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9. June 2020


Currently trending on Hacker News, Gravity is an open source programming language that is designed to be embedded in iOS and Android applications.  Released under the MIT license, Gravity is entirely C99 code with the single dependency being the C Standard Library, making Gravity incredible portable.  It is also extremely light weight while still being feature rich, with a syntax inspired by the Swift programming language.

Details from the Gravity website:

Gravity is a powerful, dynamically typed, lightweight, embeddable programming language written in C without any external dependencies (except for stdlib). It is a class-based concurrent scripting language with a modern Swift like syntax.

Gravity supports procedural programming, object-oriented programming, functional programming and data-driven programming. Thanks to special built-in methods, it can also be used as a prototype-based programming language.

Gravity has been developed from scratch for the Creo project in order to offer an easy way to write portable code for the iOS and Android platforms. It is written in portable C code that can be compiled on any platform using a C99 compiler. The VM code is about 4K lines long, the multipass compiler code is about 7K lines and the shared code is about 3K lines long. The compiler and virtual machine combined, add less than 200KB to the executable on a 64 bit system.

The source code for Gravity is available here, with various editor syntax support available for download here.  Gravity was ultimately created to be the scripting language behind the Creo IDE for iOS and Mac development.  You can learn more about Gravity in the video below.

GameDev News Programming


23. May 2020


Earlier today, Krita just launched the first beta releases of Krita on Android and Chrome OS.  Unfortunately for now it only works for Android tablets and the UI still has many desktop requirements so it may not work as expected, at least without a mouse and keyboard attached.

Details from the Krita website:

Thanks to the hard work of Sharaf Zaman, Krita is now available in the Google Play Store for Android tablets and Chromebooks (not for Android phones).

This beta, based on Krita 4.2.9, is the full desktop version of Krita, so it doesn’t have a special touch user interface. But it’s there, and you can play with it.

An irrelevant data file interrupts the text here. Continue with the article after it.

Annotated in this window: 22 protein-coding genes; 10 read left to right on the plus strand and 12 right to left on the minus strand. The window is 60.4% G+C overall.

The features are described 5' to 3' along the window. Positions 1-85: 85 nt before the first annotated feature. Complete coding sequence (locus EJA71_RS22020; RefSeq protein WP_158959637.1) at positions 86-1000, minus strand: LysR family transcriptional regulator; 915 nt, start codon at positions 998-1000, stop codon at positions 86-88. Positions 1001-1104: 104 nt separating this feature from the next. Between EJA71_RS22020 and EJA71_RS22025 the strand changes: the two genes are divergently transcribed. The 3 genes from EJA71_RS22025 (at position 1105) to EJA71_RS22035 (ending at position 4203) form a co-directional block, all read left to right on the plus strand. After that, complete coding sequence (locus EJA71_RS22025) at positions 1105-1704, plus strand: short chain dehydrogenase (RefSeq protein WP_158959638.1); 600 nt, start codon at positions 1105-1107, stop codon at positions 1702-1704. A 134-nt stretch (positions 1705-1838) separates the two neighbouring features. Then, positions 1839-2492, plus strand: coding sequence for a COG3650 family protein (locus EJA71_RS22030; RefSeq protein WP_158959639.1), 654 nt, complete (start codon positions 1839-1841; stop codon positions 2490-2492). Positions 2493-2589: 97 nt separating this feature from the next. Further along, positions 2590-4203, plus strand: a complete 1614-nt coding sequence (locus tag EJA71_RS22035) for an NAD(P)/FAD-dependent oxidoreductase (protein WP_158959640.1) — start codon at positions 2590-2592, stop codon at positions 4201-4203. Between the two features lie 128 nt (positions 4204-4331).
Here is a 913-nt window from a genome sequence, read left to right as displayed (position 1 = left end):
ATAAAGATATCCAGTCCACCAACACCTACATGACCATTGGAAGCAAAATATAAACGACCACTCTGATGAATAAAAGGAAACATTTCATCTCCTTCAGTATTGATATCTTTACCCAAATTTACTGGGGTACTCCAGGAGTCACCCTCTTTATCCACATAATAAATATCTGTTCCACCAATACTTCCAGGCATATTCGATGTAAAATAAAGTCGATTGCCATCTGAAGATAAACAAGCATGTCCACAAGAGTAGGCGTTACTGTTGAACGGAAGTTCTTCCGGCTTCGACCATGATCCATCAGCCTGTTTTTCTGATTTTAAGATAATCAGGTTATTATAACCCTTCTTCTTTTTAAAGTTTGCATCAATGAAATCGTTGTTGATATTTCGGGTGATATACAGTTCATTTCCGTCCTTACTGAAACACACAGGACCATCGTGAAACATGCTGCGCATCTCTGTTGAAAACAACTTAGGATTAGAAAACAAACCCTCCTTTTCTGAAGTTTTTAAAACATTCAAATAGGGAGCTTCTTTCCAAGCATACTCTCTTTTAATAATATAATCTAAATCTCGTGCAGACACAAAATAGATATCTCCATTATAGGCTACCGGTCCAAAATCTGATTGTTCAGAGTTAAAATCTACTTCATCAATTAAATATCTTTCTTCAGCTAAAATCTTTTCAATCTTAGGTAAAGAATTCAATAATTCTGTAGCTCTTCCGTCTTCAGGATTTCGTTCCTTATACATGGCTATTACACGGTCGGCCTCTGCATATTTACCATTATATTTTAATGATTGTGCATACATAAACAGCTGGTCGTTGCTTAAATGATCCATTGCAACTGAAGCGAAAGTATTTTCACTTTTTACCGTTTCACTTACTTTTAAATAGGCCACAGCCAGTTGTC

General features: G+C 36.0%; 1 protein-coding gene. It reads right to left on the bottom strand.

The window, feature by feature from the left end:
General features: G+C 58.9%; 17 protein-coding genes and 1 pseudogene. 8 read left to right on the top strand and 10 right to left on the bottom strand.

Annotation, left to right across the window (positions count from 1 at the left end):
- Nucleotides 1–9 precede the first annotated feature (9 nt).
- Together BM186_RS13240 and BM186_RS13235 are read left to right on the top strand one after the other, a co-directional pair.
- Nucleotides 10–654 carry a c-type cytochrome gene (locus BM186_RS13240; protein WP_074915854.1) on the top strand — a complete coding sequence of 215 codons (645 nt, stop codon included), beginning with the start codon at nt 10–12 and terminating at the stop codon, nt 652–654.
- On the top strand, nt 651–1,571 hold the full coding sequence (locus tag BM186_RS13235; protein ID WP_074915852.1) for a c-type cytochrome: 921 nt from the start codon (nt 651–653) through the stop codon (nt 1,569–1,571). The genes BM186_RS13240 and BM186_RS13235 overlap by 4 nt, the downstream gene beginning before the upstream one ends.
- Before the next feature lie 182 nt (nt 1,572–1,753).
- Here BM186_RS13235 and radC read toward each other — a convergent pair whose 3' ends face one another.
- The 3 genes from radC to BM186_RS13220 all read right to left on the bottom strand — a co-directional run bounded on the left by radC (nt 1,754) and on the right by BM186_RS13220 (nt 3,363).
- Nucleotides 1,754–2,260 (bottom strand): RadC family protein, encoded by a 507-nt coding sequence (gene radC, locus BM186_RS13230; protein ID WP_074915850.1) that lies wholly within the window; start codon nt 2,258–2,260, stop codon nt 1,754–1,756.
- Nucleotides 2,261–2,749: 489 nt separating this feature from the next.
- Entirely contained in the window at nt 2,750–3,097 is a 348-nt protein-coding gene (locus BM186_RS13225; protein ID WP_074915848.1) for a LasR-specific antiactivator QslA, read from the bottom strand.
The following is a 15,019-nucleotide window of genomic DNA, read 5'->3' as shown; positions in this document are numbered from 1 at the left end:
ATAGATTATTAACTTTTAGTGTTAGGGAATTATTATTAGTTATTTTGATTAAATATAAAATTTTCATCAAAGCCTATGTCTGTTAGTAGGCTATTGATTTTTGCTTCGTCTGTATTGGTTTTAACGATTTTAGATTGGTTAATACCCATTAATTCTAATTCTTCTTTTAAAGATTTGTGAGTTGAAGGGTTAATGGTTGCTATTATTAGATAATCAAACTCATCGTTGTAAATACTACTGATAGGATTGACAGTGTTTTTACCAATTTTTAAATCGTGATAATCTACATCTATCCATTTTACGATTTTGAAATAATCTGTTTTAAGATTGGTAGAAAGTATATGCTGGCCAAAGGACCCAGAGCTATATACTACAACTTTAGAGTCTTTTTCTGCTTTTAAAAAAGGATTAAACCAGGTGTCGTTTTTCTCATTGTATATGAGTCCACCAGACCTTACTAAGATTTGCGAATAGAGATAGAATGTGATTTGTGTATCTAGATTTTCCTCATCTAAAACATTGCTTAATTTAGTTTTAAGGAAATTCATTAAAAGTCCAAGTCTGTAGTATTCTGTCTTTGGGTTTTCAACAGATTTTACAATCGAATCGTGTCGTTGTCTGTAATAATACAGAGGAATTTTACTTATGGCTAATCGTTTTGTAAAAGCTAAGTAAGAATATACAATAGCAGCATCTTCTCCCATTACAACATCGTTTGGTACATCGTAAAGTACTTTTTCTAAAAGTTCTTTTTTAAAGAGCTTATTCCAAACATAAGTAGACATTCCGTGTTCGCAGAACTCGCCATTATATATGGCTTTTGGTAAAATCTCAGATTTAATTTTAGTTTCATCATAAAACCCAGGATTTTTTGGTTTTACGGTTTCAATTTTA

Unlike the Windows and Steam store, we don’t ask for money for Krita in the store, since it’s the only way people can install Krita on those devices, but you can buy a supporter badge from within Krita to support development.

Install
Notes
  • Supports: Android tablets & Chromebooks.
  • Currently not compatible with: Android phones.
  • If you have installed one of Sharaf’s builds or a build you’ve signed yourself, you need to uninstall that first, for all users!

Do to the limited number of Android tablets and the massive size of some Android phones, it’s unfortunate a phone release isn’t also available.  Do keep in mind this is early access software, so expect all the bugs that come with that.

Art GameDev News


23. September 2019


Google have just launched Google Play Pass a monthly subscription service for applications and games on the Google Play store.  Google Play Pass is launching first in the Unity States and will cost $4.99 per month, with an introductory price of $1.99 a month.  Intended to launch for more than 350+ games and applications, you can see an initial list of known launch titles here.

There are details available for developers available here with more details available on the Android developer blog here.  Integrating existing applications is easy:

A single APK supports distributing your app in the Google Play Store and through Play Pass, so you can take advantage of both opportunities without spending a lot of extra time on development. All you need to do is integrate a few Google Play APIs to enable a seamless experience for Play Pass subscribers:

  • Paid apps are free for Play Pass subscribers to enjoy. Developers integrate with the Google Play licensing service to limit access only to paying users.
  • IAPs are free for Play Pass subscribers and can be unlocked automatically. No integration is required beyond checking the Google Play Billing API for new or removed purchases when your app starts and resumes.